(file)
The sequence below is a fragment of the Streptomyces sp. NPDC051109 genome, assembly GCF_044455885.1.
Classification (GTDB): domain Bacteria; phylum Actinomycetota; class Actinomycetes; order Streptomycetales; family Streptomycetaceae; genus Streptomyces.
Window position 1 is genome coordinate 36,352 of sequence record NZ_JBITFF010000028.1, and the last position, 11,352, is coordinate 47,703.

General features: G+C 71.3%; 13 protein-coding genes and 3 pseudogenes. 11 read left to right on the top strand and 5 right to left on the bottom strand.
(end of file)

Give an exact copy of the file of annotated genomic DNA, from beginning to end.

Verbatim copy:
The sequence below is a fragment of the Streptomyces sp. NPDC051109 genome, assembly GCF_044455885.1.
Classification (GTDB): domain Bacteria; phylum Actinomycetota; class Actinomycetes; order Streptomycetales; family Streptomycetaceae; genus Streptomyces.
Window position 1 is genome coordinate 36,352 of sequence record NZ_JBITFF010000028.1, and the last position, 11,352, is coordinate 47,703.

General features: G+C 71.3%; 13 protein-coding genes and 3 pseudogenes. 11 read left to right on the top strand and 5 right to left on the bottom strand.